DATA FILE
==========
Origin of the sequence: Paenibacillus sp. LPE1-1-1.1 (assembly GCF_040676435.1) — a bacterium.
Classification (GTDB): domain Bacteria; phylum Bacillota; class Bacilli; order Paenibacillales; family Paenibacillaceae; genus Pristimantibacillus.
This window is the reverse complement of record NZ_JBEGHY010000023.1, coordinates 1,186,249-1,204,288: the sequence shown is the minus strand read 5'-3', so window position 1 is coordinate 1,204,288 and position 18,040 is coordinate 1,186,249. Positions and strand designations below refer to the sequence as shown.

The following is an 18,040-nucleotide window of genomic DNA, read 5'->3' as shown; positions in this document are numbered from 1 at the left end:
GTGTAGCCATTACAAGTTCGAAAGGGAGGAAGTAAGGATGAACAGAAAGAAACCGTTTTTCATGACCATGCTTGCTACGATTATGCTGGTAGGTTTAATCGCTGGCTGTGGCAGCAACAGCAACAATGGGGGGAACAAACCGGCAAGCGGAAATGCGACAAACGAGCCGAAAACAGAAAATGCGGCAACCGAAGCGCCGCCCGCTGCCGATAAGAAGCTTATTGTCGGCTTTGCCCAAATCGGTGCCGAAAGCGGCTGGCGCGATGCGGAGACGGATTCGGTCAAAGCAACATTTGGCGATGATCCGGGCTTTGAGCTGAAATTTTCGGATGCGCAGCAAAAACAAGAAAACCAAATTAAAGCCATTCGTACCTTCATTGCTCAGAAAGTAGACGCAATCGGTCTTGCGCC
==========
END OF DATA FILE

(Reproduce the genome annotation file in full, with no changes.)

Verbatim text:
Origin of the sequence: Paenibacillus sp. LPE1-1-1.1 (assembly GCF_040676435.1) — a bacterium.
Classification (GTDB): domain Bacteria; phylum Bacillota; class Bacilli; order Paenibacillales; family Paenibacillaceae; genus Pristimantibacillus.
This window is the reverse complement of record NZ_JBEGHY010000023.1, coordinates 1,186,249-1,204,288: the sequence shown is the minus strand read 5'-3', so window position 1 is coordinate 1,204,288 and position 18,040 is coordinate 1,186,249. Positions and strand designations below refer to the sequence as shown.

The following is an 18,040-nucleotide window of genomic DNA, read 5'->3' as shown; positions in this document are numbered from 1 at the left end:
GTGTAGCCATTACAAGTTCGAAAGGGAGGAAGTAAGGATGAACAGAAAGAAACCGTTTTTCATGACCATGCTTGCTACGATTATGCTGGTAGGTTTAATCGCTGGCTGTGGCAGCAACAGCAACAATGGGGGGAACAAACCGGCAAGCGGAAATGCGACAAACGAGCCGAAAACAGAAAATGCGGCAACCGAAGCGCCGCCCGCTGCCGATAAGAAGCTTATTGTCGGCTTTGCCCAAATCGGTGCCGAAAGCGGCTGGCGCGATGCGGAGACGGATTCGGTCAAAGCAACATTTGGCGATGATCCGGGCTTTGAGCTGAAATTTTCGGATGCGCAGCAAAAACAAGAAAACCAAATTAAAGCCATTCGTACCTTCATTGCTCAGAAAGTAGACGCAATCGGTCTTGCGCC